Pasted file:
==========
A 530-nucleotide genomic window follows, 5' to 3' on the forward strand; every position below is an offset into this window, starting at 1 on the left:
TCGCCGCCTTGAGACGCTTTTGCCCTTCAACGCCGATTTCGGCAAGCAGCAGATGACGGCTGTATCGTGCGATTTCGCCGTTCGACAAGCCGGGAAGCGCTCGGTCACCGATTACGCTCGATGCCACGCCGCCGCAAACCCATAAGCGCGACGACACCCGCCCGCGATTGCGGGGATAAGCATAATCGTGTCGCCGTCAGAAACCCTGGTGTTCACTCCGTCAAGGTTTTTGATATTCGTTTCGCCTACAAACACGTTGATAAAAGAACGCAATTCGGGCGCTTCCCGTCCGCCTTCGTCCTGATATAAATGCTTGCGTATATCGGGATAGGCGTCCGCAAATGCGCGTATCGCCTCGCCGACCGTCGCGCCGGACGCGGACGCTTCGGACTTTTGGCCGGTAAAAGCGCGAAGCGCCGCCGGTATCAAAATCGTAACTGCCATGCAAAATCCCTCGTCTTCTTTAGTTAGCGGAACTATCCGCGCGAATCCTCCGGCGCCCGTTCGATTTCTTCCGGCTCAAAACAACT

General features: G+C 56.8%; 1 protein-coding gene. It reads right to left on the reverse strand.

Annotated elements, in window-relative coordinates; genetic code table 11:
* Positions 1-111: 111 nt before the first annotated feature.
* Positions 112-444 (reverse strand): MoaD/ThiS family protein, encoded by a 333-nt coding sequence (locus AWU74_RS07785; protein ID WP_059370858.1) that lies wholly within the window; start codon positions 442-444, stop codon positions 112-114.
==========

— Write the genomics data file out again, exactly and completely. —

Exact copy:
A 530-nucleotide genomic window follows, 5' to 3' on the forward strand; every position below is an offset into this window, starting at 1 on the left:
TCGCCGCCTTGAGACGCTTTTGCCCTTCAACGCCGATTTCGGCAAGCAGCAGATGACGGCTGTATCGTGCGATTTCGCCGTTCGACAAGCCGGGAAGCGCTCGGTCACCGATTACGCTCGATGCCACGCCGCCGCAAACCCATAAGCGCGACGACACCCGCCCGCGATTGCGGGGATAAGCATAATCGTGTCGCCGTCAGAAACCCTGGTGTTCACTCCGTCAAGGTTTTTGATATTCGTTTCGCCTACAAACACGTTGATAAAAGAACGCAATTCGGGCGCTTCCCGTCCGCCTTCGTCCTGATATAAATGCTTGCGTATATCGGGATAGGCGTCCGCAAATGCGCGTATCGCCTCGCCGACCGTCGCGCCGGACGCGGACGCTTCGGACTTTTGGCCGGTAAAAGCGCGAAGCGCCGCCGGTATCAAAATCGTAACTGCCATGCAAAATCCCTCGTCTTCTTTAGTTAGCGGAACTATCCGCGCGAATCCTCCGGCGCCCGTTCGATTTCTTCCGGCTCAAAACAACT

General features: G+C 56.8%; 1 protein-coding gene. It reads right to left on the reverse strand.

Annotated elements, in window-relative coordinates; genetic code table 11:
* Positions 1-111: 111 nt before the first annotated feature.
* Positions 112-444 (reverse strand): MoaD/ThiS family protein, encoded by a 333-nt coding sequence (locus AWU74_RS07785; protein ID WP_059370858.1) that lies wholly within the window; start codon positions 442-444, stop codon positions 112-114.